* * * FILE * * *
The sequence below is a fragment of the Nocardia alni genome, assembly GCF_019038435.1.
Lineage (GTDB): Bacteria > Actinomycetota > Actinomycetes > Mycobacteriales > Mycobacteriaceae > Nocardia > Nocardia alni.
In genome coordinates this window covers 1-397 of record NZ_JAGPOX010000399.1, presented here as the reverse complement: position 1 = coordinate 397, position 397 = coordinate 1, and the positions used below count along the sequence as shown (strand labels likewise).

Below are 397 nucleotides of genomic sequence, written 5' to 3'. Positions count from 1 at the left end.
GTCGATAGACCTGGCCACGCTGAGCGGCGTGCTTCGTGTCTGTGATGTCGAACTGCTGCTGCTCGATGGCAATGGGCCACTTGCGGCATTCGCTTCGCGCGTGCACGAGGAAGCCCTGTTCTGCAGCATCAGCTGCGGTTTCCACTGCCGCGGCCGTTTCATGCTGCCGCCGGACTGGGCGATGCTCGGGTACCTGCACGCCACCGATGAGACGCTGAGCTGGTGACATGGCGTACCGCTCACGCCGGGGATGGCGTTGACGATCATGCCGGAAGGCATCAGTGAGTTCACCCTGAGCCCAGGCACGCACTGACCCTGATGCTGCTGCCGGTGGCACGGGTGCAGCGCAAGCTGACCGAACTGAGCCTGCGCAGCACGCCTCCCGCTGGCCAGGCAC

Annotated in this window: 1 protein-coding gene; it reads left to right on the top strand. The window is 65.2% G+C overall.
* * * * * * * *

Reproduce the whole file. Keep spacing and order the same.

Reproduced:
The sequence below is a fragment of the Nocardia alni genome, assembly GCF_019038435.1.
Lineage (GTDB): Bacteria > Actinomycetota > Actinomycetes > Mycobacteriales > Mycobacteriaceae > Nocardia > Nocardia alni.
In genome coordinates this window covers 1-397 of record NZ_JAGPOX010000399.1, presented here as the reverse complement: position 1 = coordinate 397, position 397 = coordinate 1, and the positions used below count along the sequence as shown (strand labels likewise).

Below are 397 nucleotides of genomic sequence, written 5' to 3'. Positions count from 1 at the left end.
GTCGATAGACCTGGCCACGCTGAGCGGCGTGCTTCGTGTCTGTGATGTCGAACTGCTGCTGCTCGATGGCAATGGGCCACTTGCGGCATTCGCTTCGCGCGTGCACGAGGAAGCCCTGTTCTGCAGCATCAGCTGCGGTTTCCACTGCCGCGGCCGTTTCATGCTGCCGCCGGACTGGGCGATGCTCGGGTACCTGCACGCCACCGATGAGACGCTGAGCTGGTGACATGGCGTACCGCTCACGCCGGGGATGGCGTTGACGATCATGCCGGAAGGCATCAGTGAGTTCACCCTGAGCCCAGGCACGCACTGACCCTGATGCTGCTGCCGGTGGCACGGGTGCAGCGCAAGCTGACCGAACTGAGCCTGCGCAGCACGCCTCCCGCTGGCCAGGCAC

Annotated in this window: 1 protein-coding gene; it reads left to right on the top strand. The window is 65.2% G+C overall.